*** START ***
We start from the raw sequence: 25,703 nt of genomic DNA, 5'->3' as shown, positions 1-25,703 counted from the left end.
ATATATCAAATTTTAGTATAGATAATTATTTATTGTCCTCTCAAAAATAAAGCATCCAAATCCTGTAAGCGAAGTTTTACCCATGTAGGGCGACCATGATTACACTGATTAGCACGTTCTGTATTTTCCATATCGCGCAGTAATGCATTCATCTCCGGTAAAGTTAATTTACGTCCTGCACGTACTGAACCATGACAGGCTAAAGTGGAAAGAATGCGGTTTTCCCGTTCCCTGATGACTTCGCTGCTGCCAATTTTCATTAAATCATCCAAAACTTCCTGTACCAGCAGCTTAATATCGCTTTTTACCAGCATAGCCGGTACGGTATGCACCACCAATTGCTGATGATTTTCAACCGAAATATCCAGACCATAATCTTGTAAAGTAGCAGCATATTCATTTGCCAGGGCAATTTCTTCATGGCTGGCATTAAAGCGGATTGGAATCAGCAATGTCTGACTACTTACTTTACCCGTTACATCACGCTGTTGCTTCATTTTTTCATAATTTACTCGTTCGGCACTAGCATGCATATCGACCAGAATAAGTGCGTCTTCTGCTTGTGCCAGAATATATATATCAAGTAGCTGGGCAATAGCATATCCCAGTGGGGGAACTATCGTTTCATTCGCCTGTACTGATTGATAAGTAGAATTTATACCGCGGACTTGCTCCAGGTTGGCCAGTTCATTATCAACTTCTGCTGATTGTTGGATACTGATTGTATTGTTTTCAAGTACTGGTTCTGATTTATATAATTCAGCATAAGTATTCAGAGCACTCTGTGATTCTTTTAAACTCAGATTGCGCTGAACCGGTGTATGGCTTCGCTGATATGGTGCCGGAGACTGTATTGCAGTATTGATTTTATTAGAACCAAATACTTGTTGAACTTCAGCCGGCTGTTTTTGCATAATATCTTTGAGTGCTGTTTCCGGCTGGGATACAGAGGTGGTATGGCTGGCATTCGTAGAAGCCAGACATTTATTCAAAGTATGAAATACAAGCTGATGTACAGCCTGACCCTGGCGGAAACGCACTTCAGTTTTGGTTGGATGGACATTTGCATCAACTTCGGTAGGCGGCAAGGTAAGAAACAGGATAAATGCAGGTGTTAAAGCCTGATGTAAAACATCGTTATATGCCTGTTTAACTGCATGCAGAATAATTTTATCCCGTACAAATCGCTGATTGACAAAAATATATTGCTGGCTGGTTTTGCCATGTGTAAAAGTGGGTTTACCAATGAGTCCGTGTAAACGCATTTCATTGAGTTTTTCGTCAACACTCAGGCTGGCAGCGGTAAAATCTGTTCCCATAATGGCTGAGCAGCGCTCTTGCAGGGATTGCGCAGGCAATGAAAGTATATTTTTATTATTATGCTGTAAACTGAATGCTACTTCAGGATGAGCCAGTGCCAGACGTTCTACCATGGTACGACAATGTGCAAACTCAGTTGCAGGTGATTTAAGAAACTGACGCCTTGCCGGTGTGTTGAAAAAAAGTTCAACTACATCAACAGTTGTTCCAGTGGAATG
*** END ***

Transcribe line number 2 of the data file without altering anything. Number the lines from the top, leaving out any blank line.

ATATATCAAATTTTAGTATAGATAATTATTTATTGTCCTCTCAAAAATAAAGCATCCAAATCCTGTAAGCGAAGTTTTACCCATGTAGGGCGACCATGATTACACTGATTAGCACGTTCTGTATTTTCCATATCGCGCAGTAATGCATTCATCTCCGGTAAAGTTAATTTACGTCCTGCACGTACTGAACCATGACAGGCTAAAGTGGAAAGAATGCGGTTTTCCCGTTCCCTGATGACTTCGCTGCTGCCAATTTTCATTAAATCATCCAAAACTTCCTGTACCAGCAGCTTAATATCGCTTTTTACCAGCATAGCCGGTACGGTATGCACCACCAATTGCTGATGATTTTCAACCGAAATATCCAGACCATAATCTTGTAAAGTAGCAGCATATTCATTTGCCAGGGCAATTTCTTCATGGCTGGCATTAAAGCGGATTGGAATCAGCAATGTCTGACTACTTACTTTACCCGTTACATCACGCTGTTGCTTCATTTTTTCATAATTTACTCGTTCGGCACTAGCATGCATATCGACCAGAATAAGTGCGTCTTCTGCTTGTGCCAGAATATATATATCAAGTAGCTGGGCAATAGCATATCCCAGTGGGGGAACTATCGTTTCATTCGCCTGTACTGATTGATAAGTAGAATTTATACCGCGGACTTGCTCCAGGTTGGCCAGTTCATTATCAACTTCTGCTGATTGTTGGATACTGATTGTATTGTTTTCAAGTACTGGTTCTGATTTATATAATTCAGCATAAGTATTCAGAGCACTCTGTGATTCTTTTAAACTCAGATTGCGCTGAACCGGTGTATGGCTTCGCTGATATGGTGCCGGAGACTGTATTGCAGTATTGATTTTATTAGAACCAAATACTTGTTGAACTTCAGCCGGCTGTTTTTGCATAATATCTTTGAGTGCTGTTTCCGGCTGGGATACAGAGGTGGTATGGCTGGCATTCGTAGAAGCCAGACATTTATTCAAAGTATGAAATACAAGCTGATGTACAGCCTGACCCTGGCGGAAACGCACTTCAGTTTTGGTTGGATGGACATTTGCATCAACTTCGGTAGGCGGCAAGGTAAGAAACAGGATAAATGCAGGTGTTAAAGCCTGATGTAAAACATCGTTATATGCCTGTTTAACTGCATGCAGAATAATTTTATCCCGTACAAATCGCTGATTGACAAAAATATATTGCTGGCTGGTTTTGCCATGTGTAAAAGTGGGTTTACCAATGAGTCCGTGTAAACGCATTTCATTGAGTTTTTCGTCAACACTCAGGCTGGCAGCGGTAAAATCTGTTCCCATAATGGCTGAGCAGCGCTCTTGCAGGGATTGCGCAGGCAATGAAAGTATATTTTTATTATTATGCTGTAAACTGAATGCTACTTCAGGATGAGCCAGTGCCAGACGTTCTACCATGGTACGACAATGTGCAAACTCAGTTGCAGGTGATTTAAGAAACTGACGCCTTGCCGGTGTGTTGAAAAAAAGTTCAACTACATCAACAGTTGTTCCAGTGGAATG